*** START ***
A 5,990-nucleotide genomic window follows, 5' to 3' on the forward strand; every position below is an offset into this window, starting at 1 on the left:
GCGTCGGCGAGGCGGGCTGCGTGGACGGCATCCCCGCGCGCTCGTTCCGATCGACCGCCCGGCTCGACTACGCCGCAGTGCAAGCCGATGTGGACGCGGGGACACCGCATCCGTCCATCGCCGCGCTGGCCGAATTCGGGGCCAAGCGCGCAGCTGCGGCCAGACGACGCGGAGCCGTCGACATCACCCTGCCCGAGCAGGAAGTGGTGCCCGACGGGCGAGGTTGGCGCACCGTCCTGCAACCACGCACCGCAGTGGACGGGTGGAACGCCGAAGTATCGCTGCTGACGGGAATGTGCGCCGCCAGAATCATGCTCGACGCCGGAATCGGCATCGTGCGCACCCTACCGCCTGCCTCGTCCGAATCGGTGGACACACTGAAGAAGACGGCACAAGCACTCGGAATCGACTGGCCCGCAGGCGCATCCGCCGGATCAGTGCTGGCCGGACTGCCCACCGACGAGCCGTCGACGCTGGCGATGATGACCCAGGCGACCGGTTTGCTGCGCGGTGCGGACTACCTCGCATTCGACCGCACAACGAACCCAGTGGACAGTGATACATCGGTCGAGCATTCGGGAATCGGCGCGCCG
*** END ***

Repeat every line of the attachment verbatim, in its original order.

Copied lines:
A 5,990-nucleotide genomic window follows, 5' to 3' on the forward strand; every position below is an offset into this window, starting at 1 on the left:
GCGTCGGCGAGGCGGGCTGCGTGGACGGCATCCCCGCGCGCTCGTTCCGATCGACCGCCCGGCTCGACTACGCCGCAGTGCAAGCCGATGTGGACGCGGGGACACCGCATCCGTCCATCGCCGCGCTGGCCGAATTCGGGGCCAAGCGCGCAGCTGCGGCCAGACGACGCGGAGCCGTCGACATCACCCTGCCCGAGCAGGAAGTGGTGCCCGACGGGCGAGGTTGGCGCACCGTCCTGCAACCACGCACCGCAGTGGACGGGTGGAACGCCGAAGTATCGCTGCTGACGGGAATGTGCGCCGCCAGAATCATGCTCGACGCCGGAATCGGCATCGTGCGCACCCTACCGCCTGCCTCGTCCGAATCGGTGGACACACTGAAGAAGACGGCACAAGCACTCGGAATCGACTGGCCCGCAGGCGCATCCGCCGGATCAGTGCTGGCCGGACTGCCCACCGACGAGCCGTCGACGCTGGCGATGATGACCCAGGCGACCGGTTTGCTGCGCGGTGCGGACTACCTCGCATTCGACCGCACAACGAACCCAGTGGACAGTGATACATCGGTCGAGCATTCGGGAATCGGCGCGCCG